They are shown bare-chested and they wear only a loincloth with a point to the rear.
The boxers covering their heads with their shields make up the largest number of reconstructed statues, although in varying states of conservation.
In this case too, the bronze figurines have been of help in reassembling the statues, although interpretation of this design is not simple and at times uncertain.
Based on the most complete statues, we can easily reconstruct the prototype of the boxer.
The statues of the boxers convey the impression of strong, stocky men. They are shown bare-chested and they wear only a loincloth with a point to the rear. In their left hand they hold over their head a rectangular shield with blunt angles. The right arm is stretched out and bent at right angles; the forearm and fist are protected by a sort of glove with a projecting point, which was probably the arm of ritual combat. This detail is not visible on the recomposed statues, but only on some fragments which could not be matched with a figure.
He is shown as a bare-chested man with a powerful body, holding over his head a rectangular shield with rounded edges. His right arm is protected by an arm guard ending at the fist with a tip and he wears only a loincloth with a point to the rear, held up by a band with overlapping flaps at the front, while on the back it becomes larger with a W-shaped design. The details of this garb are shown with great care. The statue rests firmly on bare feet set on a rectangular base. The calves are well marked, as is the shinbone, depicted in a clear and angular manner; the thighs are strong and short relative to the trunk. These statues convey the idea of robust, stocky men.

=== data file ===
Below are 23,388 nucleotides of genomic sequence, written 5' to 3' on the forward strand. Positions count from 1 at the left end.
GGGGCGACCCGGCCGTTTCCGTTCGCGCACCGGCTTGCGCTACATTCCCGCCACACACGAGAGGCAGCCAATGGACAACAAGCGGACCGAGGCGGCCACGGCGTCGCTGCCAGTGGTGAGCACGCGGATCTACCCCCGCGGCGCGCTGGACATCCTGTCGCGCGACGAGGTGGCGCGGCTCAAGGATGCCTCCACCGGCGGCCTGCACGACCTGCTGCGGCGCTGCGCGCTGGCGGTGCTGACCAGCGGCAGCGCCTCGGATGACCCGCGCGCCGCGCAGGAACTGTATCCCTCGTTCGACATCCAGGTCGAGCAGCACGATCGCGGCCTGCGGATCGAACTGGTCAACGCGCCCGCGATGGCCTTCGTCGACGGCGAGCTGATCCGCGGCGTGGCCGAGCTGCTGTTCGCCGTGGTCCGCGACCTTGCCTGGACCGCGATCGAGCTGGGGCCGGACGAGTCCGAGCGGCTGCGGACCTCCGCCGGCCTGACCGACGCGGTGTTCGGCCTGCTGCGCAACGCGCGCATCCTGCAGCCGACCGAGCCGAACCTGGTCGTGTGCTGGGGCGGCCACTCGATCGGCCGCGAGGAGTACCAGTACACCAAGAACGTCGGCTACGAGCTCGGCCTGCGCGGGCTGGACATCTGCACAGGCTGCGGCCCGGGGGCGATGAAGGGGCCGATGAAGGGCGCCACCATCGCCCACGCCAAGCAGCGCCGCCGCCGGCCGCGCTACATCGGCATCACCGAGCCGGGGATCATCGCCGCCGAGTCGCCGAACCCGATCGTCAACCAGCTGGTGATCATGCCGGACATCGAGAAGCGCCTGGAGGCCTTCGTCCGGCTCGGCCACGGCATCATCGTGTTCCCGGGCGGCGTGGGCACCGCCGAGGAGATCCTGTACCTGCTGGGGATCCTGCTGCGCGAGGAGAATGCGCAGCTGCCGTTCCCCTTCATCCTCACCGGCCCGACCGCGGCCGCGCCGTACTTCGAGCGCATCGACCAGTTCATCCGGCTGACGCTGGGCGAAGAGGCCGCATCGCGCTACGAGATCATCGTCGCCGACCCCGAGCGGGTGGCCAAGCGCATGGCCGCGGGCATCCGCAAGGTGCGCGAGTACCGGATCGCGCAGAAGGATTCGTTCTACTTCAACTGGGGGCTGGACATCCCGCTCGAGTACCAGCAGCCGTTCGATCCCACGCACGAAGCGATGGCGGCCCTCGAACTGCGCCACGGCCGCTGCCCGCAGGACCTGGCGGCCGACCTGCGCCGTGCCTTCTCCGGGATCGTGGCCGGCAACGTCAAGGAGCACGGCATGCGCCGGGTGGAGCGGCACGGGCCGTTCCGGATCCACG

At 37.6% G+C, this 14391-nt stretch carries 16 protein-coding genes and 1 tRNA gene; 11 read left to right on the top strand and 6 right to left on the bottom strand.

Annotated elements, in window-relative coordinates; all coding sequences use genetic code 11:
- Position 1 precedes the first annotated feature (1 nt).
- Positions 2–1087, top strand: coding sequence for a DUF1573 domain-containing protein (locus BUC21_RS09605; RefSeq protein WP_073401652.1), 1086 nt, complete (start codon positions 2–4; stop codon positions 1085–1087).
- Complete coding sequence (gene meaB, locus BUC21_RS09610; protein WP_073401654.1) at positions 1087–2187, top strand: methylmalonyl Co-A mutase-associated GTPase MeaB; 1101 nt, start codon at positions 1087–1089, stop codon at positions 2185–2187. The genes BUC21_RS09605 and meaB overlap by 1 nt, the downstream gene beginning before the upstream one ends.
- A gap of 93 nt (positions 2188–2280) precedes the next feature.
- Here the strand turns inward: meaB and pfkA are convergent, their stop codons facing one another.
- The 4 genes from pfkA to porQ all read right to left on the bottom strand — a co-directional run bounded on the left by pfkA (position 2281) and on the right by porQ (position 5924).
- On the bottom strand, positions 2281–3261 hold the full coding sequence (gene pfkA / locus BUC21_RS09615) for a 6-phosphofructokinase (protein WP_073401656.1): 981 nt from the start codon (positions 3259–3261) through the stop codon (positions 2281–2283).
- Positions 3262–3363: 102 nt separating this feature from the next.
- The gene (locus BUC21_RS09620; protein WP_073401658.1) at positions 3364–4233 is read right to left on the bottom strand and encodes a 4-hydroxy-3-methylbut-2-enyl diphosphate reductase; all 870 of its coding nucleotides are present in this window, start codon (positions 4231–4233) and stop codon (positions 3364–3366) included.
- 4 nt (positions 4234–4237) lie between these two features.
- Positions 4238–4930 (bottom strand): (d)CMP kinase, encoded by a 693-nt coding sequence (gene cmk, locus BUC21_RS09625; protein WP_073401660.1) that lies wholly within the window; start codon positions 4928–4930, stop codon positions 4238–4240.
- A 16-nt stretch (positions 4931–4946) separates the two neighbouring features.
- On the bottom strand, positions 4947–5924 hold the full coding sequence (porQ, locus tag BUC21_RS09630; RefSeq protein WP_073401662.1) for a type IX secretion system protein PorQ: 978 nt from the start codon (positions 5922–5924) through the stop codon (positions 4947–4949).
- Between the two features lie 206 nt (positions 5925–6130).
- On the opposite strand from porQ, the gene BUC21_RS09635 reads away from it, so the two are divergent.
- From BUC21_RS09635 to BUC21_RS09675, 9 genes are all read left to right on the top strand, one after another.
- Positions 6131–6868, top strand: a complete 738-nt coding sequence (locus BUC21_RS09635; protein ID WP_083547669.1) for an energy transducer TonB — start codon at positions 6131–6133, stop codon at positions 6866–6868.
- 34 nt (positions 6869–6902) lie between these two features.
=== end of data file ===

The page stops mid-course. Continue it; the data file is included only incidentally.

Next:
In two statues the face is perfectly preserved. This makes it possible for us to appreciate its flat triangular form with chin cutting horizontally, with the “T” shape formed by nose and brow and the large round eyes with double circle. The mouth is marked by a narrow engraved line; the ears are semi-circular in shape and hollowed in the centre. The face is surrounded by narrow plaits of hair reaching down to the chest.
This type of figure is known conventionally as ‘boxer’ although its actual interpretation is still uncertain.
Some scholars consider them lightly-armed warriors, equipped for close combat: striking with the sheathed arm and protecting themselves with their shields.
Others see them as athletes competing in sacred, bloody games in honour either of the divinity or of the dead: the boxers would thus be linked to sacred rituals.
In the excavation campaign carried out in 2014 archaeologists found two statues showing a different “boxer” subject: the right arm is not held high with the fist resting on the shield, but is held horizontally across the chest; the shield is not semi-cylindrical and with rounded edges and held above the head, but it is held by the left arm vertically along the body and has a great fold which in part protects the body. Lastly, the feet have sandals and are not bare.
This discovery is exceptional as a sign of a new iconography among the statues, which is also very rare among the bronze figurines. Only one Nuragic bronze statuette with similar iconography is known.
This is the bronze figurine from the tomb of Cavalupo at Vulci, in the Lazio region, dating from the 9th century BC, which in the past had been interpreted as representing a priest.